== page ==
Golang Case Study

Golang Case Study

Why are companies of all sizes rushing to migrate to Go?

When it comes to migration, there are a lot of case studies that why companies are migrating from Python to Go. You can find a list of companies that are using Golang.

But here are the case studies of 3 companies that I want to show you why they have migrated from Python to Golang.

  1. Stream
  2. Salesforce
  3. Khan Academy

Before showing you the case studies of the companies, first, discuss which problem Golang solves.

Go (programming language)

Go (also called Golang or Go language) was designed by taking inspiration from the productivity and relative simplicity of Python, with the ability of C. Some of the problems that Go addresses are slow build time, uncontrolled dependencies, effort duplication, difficulty in writing automatic tools, and cross-language development.

Go works by using "goroutines," or lightweight processes, which allows further efficiencies. Go also uses a collection of packages for efficient dependency management.

1. Stream Case Study

Stream is the SAAS company that provides paid APIs that powers chat messaging and activity feeds that can scale to billion of users.

In one of their article titled "Why we switched from Python to Go", they discussed 9 reasons for their migration from Python to Golang.

One of the reasons they stated about the performance of Python is:

We’ve been optimizing Cassandra, PostgreSQL, Redis, etc. for years, but eventually, you reach the limits of the language you’re using. Python is a great language but its performance is pretty sluggish for use cases such as serialization/deserialization.

They also stated the productivity of Golang by saying:

Go forces you to stick to the basics. This makes it very easy to read anyone’s code and immediately understand what’s going on.

Although they discussed some of the disadvantages also like error handling, lack of frameworks, etc but they overall liked Golang and now using it.

2. Salesforce Case Study

Before we start with why Golang was chosen by Salesforce for Einstein Analytics let us understand what is “Einstein Analytics”

What is Einstein Analytics?

Salesforce launched Einstein Analytics in 2017. Einstein Analytics is the application that visualizes all the activities that occur in your Salesforce environment. Whatever may be the use-case of Salesforce, the visibility tool helps you with insights into the information of your users added to CRM every day like accounts, contact, campaign, etc.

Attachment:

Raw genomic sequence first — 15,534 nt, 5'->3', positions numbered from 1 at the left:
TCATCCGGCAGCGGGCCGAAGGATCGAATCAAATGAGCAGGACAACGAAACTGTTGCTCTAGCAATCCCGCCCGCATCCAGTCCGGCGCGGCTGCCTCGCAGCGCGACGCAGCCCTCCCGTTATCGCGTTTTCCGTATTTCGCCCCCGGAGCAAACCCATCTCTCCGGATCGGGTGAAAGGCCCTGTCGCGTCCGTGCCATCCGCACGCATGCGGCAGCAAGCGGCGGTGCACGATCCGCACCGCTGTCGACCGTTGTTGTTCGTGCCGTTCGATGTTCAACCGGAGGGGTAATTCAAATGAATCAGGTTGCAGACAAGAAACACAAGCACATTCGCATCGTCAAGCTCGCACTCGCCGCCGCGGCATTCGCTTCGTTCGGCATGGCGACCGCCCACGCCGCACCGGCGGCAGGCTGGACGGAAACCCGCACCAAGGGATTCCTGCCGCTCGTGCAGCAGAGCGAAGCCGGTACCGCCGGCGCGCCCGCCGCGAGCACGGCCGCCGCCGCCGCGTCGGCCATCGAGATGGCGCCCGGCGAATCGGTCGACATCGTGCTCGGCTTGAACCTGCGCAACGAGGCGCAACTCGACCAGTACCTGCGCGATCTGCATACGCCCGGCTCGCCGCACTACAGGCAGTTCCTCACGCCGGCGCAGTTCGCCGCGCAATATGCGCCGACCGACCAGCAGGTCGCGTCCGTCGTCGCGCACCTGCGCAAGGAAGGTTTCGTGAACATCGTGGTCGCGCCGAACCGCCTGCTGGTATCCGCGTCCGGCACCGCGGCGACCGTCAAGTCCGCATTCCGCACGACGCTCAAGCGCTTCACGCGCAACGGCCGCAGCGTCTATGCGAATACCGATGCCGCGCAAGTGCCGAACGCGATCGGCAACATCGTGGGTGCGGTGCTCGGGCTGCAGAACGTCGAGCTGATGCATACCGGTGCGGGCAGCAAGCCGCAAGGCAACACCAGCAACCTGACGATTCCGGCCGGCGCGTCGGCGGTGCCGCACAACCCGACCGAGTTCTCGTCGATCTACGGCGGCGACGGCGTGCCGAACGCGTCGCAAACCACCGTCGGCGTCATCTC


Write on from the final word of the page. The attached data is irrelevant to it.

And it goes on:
Before Salesforce launched Einstein Analytics, the query engine and dataset creation tools that eventually became Einstein Analytics were written in C "for performance" and a Python wrapper that provided functionality like parsing queries, and a REST API server.

The salesforce principal architect Guillaume Le Stum explains.

Python is great for quickly writing higher-level applications but doesn't always deliver the high performance needed at an enterprise level. C creates highly performant executables, but adding features takes a lot more time.

Go, on the other hand, is built for huge applications suitable for Google's production systems. So Salesforce decided to shift Einstein Analytics from a hybrid C-Python application to a completely Go application.

3. Khan Academy Case Study

Another company is the Khan academy which is a non-profit organization providing courses on various subjects. It has 7+ million subscribers on its YouTube channel.

Back on MAY 13, 2021, they posted an article titled "Half a million lines of Go" in which they wrote half a million lines of code in Golang.

They stated in their article by saying:

When we started Goliath, no one on the team knew Go beyond the experiments we ran to validate that Go would be a better choice for us than our other options. Today, all of our backend and full-stack engineers write Go, and our incremental delivery of Goliath has vaulted us over a big milestone: More than 500,000 lines of Go now running in production. This seemed like a good point to reflect on Go itself.

Further down the line, they liked the performance and concurrency of Golang by stating:

Coming from Python (Python 2, no less), we have found Go’s performance to be excellent. We are doing as close to a 1:1 port as possible from Python to Go, while still ending up with something Go-like at the end, rather than code that looks like Python-in-Go. In the process, we’re explicitly not prioritizing performance work, unless there’s a real regression.

Dangoor's team is also demanding generics in Go. by saying that

Most of the time, writing Go code without generic types is fine. Most of the time, but there are plenty of times when we’ve been writing internal library code or even just working with slices when we felt their absence.

The problem is solved. The Go team in their 1.18 release enabled generic programming, which would allow developers to write functions and data structures.

This article is published for the Hashnode #blogswithcc challenge.

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